Now both sides of the pan-blue pan-green political spectrum support including a referendum in the next presidential election. In expressing disapproval of the referendum effort, the US may now have helped ignite stronger disapproval from China. It is clear that some means of preventing a serious problem in the Taiwan Strait is needed, or -- at the very least -- means of minimizing any harm to US interests.
Several issues have developed since Taiwan applied for UN membership under the name "Taiwan." The US very early on openly stated that it opposed this effort, and needless to say, China did as well. Taiwan insists it must continue pressing for the referendum as both political parties agree that the people of Taiwan support it -- and elections are not far off.
There has been some disapproval of the US' actions against Taiwan in the Taiwanese media, harkening back to other events that were not perceived as friendly. One event is President Chen Shui-bian's (
On that day I met Lee on the airliner and he was dressed as one would be in a plane, not in pajamas as some say. That talk with him was the best meeting I had with him over several years. He was strong in his talk, but not angry, and he had a lot to say to me to go and tell Washington. There are books that carry on about his trip to Cornell University, often with similar inaccurate representations.
But for Taiwan, things will always be different. To demonstrate this, my favorite example of changes in Taiwan is the expression in the first US-China Communique.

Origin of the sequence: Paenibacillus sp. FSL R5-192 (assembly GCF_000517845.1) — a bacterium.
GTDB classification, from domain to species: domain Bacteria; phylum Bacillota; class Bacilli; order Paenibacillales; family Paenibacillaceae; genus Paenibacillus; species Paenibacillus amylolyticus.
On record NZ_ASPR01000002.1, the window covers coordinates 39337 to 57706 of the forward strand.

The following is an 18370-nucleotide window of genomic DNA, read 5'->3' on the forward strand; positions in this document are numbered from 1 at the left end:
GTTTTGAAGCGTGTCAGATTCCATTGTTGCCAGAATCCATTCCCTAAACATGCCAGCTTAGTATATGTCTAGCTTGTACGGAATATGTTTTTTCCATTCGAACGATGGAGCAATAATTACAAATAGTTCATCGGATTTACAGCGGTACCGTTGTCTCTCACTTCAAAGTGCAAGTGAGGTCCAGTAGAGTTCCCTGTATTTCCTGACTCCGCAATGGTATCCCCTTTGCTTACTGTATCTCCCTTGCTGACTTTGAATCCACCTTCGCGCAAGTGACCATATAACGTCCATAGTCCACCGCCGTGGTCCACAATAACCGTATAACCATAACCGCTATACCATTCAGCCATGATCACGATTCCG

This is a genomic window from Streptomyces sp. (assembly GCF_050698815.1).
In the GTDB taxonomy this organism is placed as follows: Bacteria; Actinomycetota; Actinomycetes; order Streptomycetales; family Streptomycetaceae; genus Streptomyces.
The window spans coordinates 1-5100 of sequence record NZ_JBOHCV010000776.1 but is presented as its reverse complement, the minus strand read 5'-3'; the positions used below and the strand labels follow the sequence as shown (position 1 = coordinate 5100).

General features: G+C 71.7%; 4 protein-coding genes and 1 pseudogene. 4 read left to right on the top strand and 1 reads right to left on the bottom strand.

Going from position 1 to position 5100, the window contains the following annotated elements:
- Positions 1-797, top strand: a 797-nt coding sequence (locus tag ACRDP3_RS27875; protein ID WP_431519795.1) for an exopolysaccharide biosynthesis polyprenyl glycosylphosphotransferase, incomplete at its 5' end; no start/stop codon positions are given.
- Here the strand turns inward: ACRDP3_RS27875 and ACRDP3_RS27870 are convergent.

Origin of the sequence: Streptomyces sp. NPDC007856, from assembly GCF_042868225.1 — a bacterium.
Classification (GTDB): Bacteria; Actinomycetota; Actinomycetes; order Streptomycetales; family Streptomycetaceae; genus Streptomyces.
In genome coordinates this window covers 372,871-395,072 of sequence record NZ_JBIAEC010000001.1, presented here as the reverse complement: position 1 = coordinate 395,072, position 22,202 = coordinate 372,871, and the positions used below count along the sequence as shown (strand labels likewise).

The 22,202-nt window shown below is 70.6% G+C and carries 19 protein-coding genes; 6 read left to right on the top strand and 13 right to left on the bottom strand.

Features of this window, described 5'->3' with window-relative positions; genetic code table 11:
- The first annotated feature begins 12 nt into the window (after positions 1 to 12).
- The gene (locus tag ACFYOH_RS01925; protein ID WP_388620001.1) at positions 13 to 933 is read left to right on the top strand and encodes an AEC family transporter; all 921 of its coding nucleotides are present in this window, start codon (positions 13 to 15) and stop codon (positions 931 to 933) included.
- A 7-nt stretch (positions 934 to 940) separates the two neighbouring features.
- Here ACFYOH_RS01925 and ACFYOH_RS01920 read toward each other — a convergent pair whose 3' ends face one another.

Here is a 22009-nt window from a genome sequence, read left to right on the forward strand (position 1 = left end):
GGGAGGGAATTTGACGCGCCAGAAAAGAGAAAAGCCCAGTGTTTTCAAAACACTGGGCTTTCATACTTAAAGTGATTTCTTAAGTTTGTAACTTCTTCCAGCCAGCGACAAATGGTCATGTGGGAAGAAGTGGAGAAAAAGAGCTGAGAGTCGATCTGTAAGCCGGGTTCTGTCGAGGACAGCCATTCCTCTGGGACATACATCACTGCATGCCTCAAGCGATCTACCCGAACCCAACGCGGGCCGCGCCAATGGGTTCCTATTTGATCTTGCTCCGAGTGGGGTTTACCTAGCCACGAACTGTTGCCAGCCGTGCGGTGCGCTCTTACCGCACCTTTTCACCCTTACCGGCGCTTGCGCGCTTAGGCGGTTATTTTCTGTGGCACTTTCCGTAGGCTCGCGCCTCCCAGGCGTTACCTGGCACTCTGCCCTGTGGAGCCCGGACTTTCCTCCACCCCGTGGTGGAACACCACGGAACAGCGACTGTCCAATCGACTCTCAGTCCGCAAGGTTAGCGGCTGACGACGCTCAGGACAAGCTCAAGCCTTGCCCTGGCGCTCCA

The text reads: "The United States acknowledges that all Chinese on either side of the Taiwan Strait maintain there is but one China and that Taiwan is a part of China."
It originally said "all the people" agree that Taiwan is a part of China. It was changed by the US State Department to use the word "Chinese." We see now that a growing number of people in Taiwan do not see themselves as "Chinese" in that sense. They are Taiwanese, and that is why, way back in 1972, the word was changed.
In terms of continuing policies, China clearly continues its policy in the same way it always has: Taiwan is a part of China and that's it. Can the US continue its fundamental policies on cross-strait issues? Taiwan inevitably cannot. The US has a dialogue with China, but what is needed is a dialogue between the US and Taiwan that would keep problems from getting out of control.
Referendums are common in democracies, and having not had one in Taiwan for so long and then being told not to is not easy. Taiwanese know they have that right and political leaders are not likely to give it up. Perhaps the leaders could convince the people that the referendum could be put off for the time being if the country -- and the people's livelihoods -- could be lifted now.
One thing that might contribute to that is a Free Trade Agreement (FTA). There has been some talk that the US ought to offer an FTA to Taiwan for a variety of reasons, the main one being that it would be good for both the US and Taiwan. Perhaps there is some possibility in that.
Whatever can be decided between the US and Taiwan in that regard would not only contribute to Taiwan's economic or security matters at home, but would also strengthen its democratic system. It would also likely be helpful in international matters -- and for strengthening the US' position in East Asia.